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Video: An extraordinary reassembled Pilgrim house, 350 years old

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Click here for the full story behind the Pilgrim house, plus about three dozen photos.

"I travel all over New England, and I don't know of anybody who puts any more time and effort into finding special old properties and restoring them."

That's artist David Bradstreet Wiggins introducing Doug Towle of Gilmanton, New Hampshire, in the first video below. Wiggins isn't exaggerating. The care and love that Towle, now 71, put into his most recent -- and perhaps last -- restoration goes beyond meticulous. And it was at great personal expense, too: He poured more than $2.4 million into it, yet he has had to lower his asking price to $1.5 million.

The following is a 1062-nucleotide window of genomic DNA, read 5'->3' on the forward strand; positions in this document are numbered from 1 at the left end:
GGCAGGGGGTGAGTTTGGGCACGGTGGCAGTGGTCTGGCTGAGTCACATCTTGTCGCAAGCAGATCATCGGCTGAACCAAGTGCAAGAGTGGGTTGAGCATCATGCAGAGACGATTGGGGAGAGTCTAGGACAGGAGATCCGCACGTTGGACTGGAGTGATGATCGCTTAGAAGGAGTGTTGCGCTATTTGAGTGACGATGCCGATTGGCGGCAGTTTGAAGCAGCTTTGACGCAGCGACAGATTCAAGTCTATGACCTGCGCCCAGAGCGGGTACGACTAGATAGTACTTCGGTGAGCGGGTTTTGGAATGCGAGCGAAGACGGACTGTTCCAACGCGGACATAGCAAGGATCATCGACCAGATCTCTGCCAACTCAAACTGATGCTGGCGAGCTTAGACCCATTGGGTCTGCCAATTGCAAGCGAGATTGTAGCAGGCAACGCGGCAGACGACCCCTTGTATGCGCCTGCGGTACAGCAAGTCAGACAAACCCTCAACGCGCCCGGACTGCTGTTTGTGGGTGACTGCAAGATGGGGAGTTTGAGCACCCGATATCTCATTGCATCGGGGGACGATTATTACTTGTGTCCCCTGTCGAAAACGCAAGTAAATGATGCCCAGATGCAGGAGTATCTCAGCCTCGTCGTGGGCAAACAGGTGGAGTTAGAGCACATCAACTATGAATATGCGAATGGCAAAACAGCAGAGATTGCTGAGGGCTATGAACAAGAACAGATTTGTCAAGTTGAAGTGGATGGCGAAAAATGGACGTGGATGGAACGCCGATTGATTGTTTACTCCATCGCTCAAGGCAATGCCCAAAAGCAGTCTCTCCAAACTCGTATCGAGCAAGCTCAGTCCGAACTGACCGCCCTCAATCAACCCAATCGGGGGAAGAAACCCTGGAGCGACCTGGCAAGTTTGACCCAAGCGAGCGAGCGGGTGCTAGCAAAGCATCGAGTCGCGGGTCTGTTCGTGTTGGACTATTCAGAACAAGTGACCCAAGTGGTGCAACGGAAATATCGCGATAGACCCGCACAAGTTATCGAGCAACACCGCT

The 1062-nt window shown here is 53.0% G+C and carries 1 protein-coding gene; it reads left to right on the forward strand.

[Click here to read the backstory and see a slideshow. | Click here to see the listing on Yahoo Homes.]

The centerpiece of the project is a saltbox home built in 1665 and occupied by 12 successive generations of the Farley family in Massachusetts. In recent years, the family sought to sell the land that the house sat on -- but not with the house, which would probably have lowered the land value -- and won legal permission to take the historic saltbox apart and store it.

Towle eventually bought the home and carefully put it back together in Gilmanton, near his workplace. It's now one of the oldest homes standing in America.

You can click here to read more about it and see about three dozen photos. Or you can watch the videos below, which are, appropriately, very highly detailed (that is to say: long) but delightful. They were produced by Geno Geng, a video producer from Nantucket Island, Massachusetts, who talks with people from the area for a local cable show called "What's Going On Around Here?"

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